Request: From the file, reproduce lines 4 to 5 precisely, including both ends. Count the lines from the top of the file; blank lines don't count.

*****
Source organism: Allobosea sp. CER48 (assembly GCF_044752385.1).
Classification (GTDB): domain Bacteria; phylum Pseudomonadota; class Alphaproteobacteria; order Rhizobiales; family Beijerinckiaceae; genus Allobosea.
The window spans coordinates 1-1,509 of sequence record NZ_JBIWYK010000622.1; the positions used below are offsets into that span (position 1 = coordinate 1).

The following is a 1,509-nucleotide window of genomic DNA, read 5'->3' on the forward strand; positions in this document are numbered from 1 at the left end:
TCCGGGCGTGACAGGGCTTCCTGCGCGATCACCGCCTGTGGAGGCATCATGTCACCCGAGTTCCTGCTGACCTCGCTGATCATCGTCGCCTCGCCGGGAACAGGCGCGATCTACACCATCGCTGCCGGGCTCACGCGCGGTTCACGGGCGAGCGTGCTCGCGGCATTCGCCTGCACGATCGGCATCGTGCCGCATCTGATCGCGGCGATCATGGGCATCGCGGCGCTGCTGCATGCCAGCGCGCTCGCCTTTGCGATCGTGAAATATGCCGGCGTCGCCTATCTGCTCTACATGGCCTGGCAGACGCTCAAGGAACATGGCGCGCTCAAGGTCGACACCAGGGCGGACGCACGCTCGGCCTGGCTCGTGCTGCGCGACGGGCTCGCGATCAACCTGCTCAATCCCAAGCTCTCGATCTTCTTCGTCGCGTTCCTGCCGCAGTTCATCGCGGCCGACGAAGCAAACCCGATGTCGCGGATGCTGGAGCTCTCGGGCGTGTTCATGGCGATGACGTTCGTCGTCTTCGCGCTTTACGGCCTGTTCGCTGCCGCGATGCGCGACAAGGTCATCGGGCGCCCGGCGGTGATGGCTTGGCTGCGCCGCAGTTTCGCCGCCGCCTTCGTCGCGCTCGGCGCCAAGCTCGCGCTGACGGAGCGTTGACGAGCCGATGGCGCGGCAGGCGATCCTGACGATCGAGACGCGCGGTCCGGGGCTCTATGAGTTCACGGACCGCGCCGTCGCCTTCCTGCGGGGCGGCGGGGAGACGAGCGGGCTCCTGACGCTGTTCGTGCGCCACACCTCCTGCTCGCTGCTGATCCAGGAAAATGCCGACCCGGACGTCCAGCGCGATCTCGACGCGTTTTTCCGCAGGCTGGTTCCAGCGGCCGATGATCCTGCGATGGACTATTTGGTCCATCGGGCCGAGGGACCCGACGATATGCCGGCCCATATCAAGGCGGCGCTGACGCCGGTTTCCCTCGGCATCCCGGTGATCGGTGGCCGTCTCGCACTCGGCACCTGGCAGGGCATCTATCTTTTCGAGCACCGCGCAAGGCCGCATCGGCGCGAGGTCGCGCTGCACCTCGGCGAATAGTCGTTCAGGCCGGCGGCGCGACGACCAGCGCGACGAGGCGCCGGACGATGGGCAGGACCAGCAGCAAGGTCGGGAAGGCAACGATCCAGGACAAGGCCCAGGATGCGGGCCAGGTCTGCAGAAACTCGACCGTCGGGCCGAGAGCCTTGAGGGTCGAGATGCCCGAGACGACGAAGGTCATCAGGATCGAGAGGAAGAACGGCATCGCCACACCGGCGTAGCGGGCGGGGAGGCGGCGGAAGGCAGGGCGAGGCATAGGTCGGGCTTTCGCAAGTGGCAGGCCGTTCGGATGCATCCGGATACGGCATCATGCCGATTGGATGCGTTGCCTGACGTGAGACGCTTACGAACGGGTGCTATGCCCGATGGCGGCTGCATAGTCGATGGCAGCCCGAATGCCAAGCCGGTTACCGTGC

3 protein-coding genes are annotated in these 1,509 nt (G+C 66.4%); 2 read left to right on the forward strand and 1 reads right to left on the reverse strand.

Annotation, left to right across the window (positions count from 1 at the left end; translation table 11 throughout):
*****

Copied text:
The following is a 1,509-nucleotide window of genomic DNA, read 5'->3' on the forward strand; positions in this document are numbered from 1 at the left end:
TCCGGGCGTGACAGGGCTTCCTGCGCGATCACCGCCTGTGGAGGCATCATGTCACCCGAGTTCCTGCTGACCTCGCTGATCATCGTCGCCTCGCCGGGAACAGGCGCGATCTACACCATCGCTGCCGGGCTCACGCGCGGTTCACGGGCGAGCGTGCTCGCGGCATTCGCCTGCACGATCGGCATCGTGCCGCATCTGATCGCGGCGATCATGGGCATCGCGGCGCTGCTGCATGCCAGCGCGCTCGCCTTTGCGATCGTGAAATATGCCGGCGTCGCCTATCTGCTCTACATGGCCTGGCAGACGCTCAAGGAACATGGCGCGCTCAAGGTCGACACCAGGGCGGACGCACGCTCGGCCTGGCTCGTGCTGCGCGACGGGCTCGCGATCAACCTGCTCAATCCCAAGCTCTCGATCTTCTTCGTCGCGTTCCTGCCGCAGTTCATCGCGGCCGACGAAGCAAACCCGATGTCGCGGATGCTGGAGCTCTCGGGCGTGTTCATGGCGATGACGTTCGTCGTCTTCGCGCTTTACGGCCTGTTCGCTGCCGCGATGCGCGACAAGGTCATCGGGCGCCCGGCGGTGATGGCTTGGCTGCGCCGCAGTTTCGCCGCCGCCTTCGTCGCGCTCGGCGCCAAGCTCGCGCTGACGGAGCGTTGACGAGCCGATGGCGCGGCAGGCGATCCTGACGATCGAGACGCGCGGTCCGGGGCTCTATGAGTTCACGGACCGCGCCGTCGCCTTCCTGCGGGGCGGCGGGGAGACGAGCGGGCTCCTGACGCTGTTCGTGCGCCACACCTCCTGCTCGCTGCTGATCCAGGAAAATGCCGACCCGGACGTCCAGCGCGATCTCGACGCGTTTTTCCGCAGGCTGGTTCCAGCGGCCGATGATCCTGCGATGGACTATTTGGTCCATCGGGCCGAGGGACCCGACGATATGCCGGCCCATATCAAGGCGGCGCTGACGCCGGTTTCCCTCGGCATCCCGGTGATCGGTGGCCGTCTCGCACTCGGCACCTGGCAGGGCATCTATCTTTTCGAGCACCGCGCAAGGCCGCATCGGCGCGAGGTCGCGCTGCACCTCGGCGAATAGTCGTTCAGGCCGGCGGCGCGACGACCAGCGCGACGAGGCGCCGGACGATGGGCAGGACCAGCAGCAAGGTCGGGAAGGCAACGATCCAGGACAAGGCCCAGGATGCGGGCCAGGTCTGCAGAAACTCGACCGTCGGGCCGAGAGCCTTGAGGGTCGAGATGCCCGAGACGACGAAGGTCATCAGGATCGAGAGGAAGAACGGCATCGCCACACCGGCGTAGCGGGCGGGGAGGCGGCGGAAGGCAGGGCGAGGCATAGGTCGGGCTTTCGCAAGTGGCAGGCCGTTCGGATGCATCCGGATACGGCATCATGCCGATTGGATGCGTTGCCTGACGTGAGACGCTTACGAACGGGTGCTATGCCCGATGGCGGCTGCATAGTCGATGGCAGCCCGAATGCCAAGCCGGTTACCGTGC